Another element of the new nationalism that developed after 1945, an element so important that it serves to identify these nationalists as "social-democratic" nationalists, was the incorporation of "social" issues as part of their system of thought. A careful reading of the works of the ultramontane nationalists of the earlier period shows that they paid attention to socio-economic issues. But their focus on these issues was based primarily on their wish to see Catholic social doctrines applied as solutions, and, by so doing, to prevent solutions from being imported from other systems of thought. In other words, their social concern was rooted in their desire to maintain unaltered the pillar of Catholicism. They had also viewed social problems primarily as national problems. Social and economic issues were intimately related to the inferior economic situation of French Canadians. In their estimation, French Canada constituted a vast dominated class whose problems needed to be confronted through the angle of the nation. For them, to have recognised the existence of classes within French Canada, would have been to divide the nation. The solutions they proposed to these socio-economic problems, while not intrinsically bad in themselves, usually hinged on "national" components: French Canada needed "national" Catholic labour unions, co-operatives would be reserved only for the members of the nation [example: the Caisses Populaires], "national" education, etc. The first major breakdown in this junction of social and national issues occurred in the 1930's. By a decision of the Canadian episcopate, the Catholic [and social] elements of various organisations, such as in the Association catholique de la jeunesse canadienne, a venerable nationalist youth group that was founded in 1904, were divorced from the "national" components. Henceforth, the Catholic organisations would only pursue Catholic goals. To clerico-nationalists, such as Groulx, this was a tragedy, as national and Catholic goals had been so profoundly enmeshed. The controversy that broke out on this point was resolved in favour of restricting Catholic organisations to Catholic, and by extension, social goals. This decision was to contribute, eventually, in lessening the influence of Groulx and, by contrast, in increasing that of Père Georges-Henri Lévesque, founder of the Social Science school at Laval University [On this controversy, see Giselle Huot, "La correspondance Georges-Henri Lévesque-Lionel Groulx (1934-1937)", in Les Cahiers d'histoire du Québec au XX siècle,(summer 1994): 85-118]
Thus, from the 1930's, social problems started to be seen as separate from national problems. The existence of independent social critics served to focus the nationalists in a more realistic way on social problems. Among the new nationalists that appeared on the scene at the time, there began a slow, but unmistakable integration of social ideas in their system of thought. This is noticeable among some of the members of the Bloc Populaire, and would become very evident with the Asbestos strike in 1949. In general, the inspiration for the new social thought of the nationalists, as for the Citélibristes, came from the French Catholic left of Emmanuel Mounier, personnalisme, and the journal Esprit. [See Peter Taaffe, "The Influence of the French Catholic Left on Quebec, 1945-1955", in The Register, Vol. 4 (1983): 53-72]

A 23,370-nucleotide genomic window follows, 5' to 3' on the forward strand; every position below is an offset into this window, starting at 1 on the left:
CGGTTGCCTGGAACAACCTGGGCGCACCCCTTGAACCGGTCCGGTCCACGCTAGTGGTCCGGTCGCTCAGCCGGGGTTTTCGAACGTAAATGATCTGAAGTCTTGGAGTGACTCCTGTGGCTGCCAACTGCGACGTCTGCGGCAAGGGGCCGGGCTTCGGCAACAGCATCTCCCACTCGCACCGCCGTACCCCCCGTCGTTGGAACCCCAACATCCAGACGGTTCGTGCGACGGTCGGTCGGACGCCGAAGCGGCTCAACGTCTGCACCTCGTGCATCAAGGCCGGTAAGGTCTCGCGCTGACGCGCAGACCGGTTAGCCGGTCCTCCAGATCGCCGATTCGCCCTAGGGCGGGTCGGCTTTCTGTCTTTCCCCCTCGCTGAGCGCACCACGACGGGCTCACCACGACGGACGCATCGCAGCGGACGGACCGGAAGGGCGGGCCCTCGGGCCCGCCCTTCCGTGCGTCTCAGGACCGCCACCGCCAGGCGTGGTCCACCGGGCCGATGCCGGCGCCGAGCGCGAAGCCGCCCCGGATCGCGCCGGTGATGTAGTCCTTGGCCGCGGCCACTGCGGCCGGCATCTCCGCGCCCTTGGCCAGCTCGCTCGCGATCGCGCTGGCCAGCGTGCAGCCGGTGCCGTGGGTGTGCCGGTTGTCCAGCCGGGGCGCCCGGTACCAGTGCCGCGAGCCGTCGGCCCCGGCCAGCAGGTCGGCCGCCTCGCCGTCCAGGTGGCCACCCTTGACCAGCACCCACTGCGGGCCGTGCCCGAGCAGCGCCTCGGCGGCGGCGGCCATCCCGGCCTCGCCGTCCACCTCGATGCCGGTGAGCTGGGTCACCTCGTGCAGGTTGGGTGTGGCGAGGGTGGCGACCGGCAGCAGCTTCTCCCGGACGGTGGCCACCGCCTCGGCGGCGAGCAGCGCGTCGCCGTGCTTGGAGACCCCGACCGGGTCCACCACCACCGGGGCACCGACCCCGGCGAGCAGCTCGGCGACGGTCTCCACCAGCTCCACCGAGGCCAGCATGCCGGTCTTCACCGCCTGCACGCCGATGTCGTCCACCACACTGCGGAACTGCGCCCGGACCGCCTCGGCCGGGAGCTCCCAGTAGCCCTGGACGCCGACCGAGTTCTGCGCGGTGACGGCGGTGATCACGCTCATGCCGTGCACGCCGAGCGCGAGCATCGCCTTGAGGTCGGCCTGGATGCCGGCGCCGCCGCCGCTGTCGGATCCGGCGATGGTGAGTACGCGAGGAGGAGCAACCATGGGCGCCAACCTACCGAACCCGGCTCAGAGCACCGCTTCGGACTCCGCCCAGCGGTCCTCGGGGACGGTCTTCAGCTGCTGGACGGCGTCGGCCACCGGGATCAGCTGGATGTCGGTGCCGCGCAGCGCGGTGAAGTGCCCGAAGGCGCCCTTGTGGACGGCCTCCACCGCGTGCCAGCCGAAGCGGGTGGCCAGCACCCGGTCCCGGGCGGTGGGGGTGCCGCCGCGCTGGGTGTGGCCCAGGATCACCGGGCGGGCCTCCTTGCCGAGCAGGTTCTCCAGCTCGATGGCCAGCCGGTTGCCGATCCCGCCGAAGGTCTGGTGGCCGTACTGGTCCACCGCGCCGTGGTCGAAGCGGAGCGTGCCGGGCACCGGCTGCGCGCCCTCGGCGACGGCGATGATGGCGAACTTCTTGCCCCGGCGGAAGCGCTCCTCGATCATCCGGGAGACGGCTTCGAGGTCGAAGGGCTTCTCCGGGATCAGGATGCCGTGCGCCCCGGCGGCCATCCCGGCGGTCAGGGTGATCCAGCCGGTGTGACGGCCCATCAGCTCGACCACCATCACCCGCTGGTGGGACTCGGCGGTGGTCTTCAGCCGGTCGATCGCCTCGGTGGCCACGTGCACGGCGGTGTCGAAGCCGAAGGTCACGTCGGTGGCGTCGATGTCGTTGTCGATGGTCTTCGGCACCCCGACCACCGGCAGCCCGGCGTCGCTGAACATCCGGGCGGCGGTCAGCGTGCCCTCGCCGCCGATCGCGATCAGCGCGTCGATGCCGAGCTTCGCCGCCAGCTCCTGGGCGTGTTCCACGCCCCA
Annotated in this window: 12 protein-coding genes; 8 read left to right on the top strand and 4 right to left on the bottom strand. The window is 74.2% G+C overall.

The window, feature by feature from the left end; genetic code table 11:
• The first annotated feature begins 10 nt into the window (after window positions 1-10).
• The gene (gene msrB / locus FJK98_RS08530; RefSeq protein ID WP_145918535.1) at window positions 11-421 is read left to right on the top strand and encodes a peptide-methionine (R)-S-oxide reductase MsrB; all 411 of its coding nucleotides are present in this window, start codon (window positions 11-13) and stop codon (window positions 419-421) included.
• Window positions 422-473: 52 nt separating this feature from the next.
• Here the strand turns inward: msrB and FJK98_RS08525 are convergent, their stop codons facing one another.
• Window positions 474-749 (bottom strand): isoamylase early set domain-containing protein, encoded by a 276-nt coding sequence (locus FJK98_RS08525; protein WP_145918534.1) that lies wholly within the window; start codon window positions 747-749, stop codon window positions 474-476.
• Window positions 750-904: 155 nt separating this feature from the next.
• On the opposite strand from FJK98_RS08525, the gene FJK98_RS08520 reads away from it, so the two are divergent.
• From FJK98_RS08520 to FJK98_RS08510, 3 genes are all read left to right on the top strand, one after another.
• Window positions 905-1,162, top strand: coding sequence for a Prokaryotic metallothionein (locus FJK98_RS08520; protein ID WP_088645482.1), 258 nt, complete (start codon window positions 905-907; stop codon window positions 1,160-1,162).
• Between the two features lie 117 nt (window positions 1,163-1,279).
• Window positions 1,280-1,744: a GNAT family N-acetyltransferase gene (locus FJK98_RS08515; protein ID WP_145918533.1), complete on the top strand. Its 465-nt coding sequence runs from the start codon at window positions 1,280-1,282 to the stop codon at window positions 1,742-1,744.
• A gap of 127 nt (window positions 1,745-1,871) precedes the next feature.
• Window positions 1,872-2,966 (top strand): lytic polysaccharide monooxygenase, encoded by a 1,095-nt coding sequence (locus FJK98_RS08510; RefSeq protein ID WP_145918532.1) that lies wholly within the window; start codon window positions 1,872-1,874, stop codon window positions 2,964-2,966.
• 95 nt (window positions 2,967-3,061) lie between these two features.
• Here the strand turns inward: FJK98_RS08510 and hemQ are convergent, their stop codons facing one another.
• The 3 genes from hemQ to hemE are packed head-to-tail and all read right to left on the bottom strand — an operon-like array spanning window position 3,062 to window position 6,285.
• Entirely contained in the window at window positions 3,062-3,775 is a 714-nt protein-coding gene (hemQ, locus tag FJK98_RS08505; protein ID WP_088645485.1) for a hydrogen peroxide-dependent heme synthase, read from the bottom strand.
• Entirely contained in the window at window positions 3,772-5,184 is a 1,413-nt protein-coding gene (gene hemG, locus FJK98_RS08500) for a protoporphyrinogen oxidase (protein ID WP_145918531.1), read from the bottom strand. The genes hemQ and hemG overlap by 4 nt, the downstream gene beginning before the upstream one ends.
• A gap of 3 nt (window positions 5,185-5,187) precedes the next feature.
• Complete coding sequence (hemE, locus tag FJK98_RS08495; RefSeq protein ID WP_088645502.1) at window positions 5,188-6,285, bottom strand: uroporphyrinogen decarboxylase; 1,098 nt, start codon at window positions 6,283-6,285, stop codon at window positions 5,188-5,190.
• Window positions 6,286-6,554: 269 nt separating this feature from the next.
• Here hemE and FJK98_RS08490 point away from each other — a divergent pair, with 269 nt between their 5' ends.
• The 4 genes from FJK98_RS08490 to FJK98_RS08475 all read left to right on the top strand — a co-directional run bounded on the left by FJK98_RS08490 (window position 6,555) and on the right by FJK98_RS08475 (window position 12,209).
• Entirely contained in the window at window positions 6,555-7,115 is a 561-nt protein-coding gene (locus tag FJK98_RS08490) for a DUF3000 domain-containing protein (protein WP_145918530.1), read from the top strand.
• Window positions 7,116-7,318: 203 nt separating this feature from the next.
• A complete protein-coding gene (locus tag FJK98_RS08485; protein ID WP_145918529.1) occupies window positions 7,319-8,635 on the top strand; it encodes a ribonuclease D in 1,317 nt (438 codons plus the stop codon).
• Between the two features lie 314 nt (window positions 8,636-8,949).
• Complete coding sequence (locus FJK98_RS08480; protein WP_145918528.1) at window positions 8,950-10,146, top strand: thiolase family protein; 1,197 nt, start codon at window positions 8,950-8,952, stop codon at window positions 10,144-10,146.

In the 1960's and 1970's, the social ideas of the nationalists became increasingly radicalised and shifted progressively into socialism or Marxism. Scores of publications and small groups reflected this new tendency and the social-democratic nationalists were by-passed on the left by the Marxist nationalists. Still, the main impact of the appearance of these groups was to help focus the nationalists on strictly social and economic questions. Eventually, even in the Parti Québécois, it would not be rare to see discussed the need for the nation to become independent because it would be the best means to resolve socio-economic issues. The party liked to project a modernist, progressive, and socially active image; it never disliked having the epithet of social democrat applied to it.
Aside from the elements already raised, and superseding them in importance, and with an impact that is far reaching, there has been the phenomenal growth of the separatist movement, or of the independence movement as the nationalists like to call it. It is not my purpose here to trace the history, and the reasons for, the growth of the separatist movement in recent Quebec history; this will be done somewhere else on the site eventually.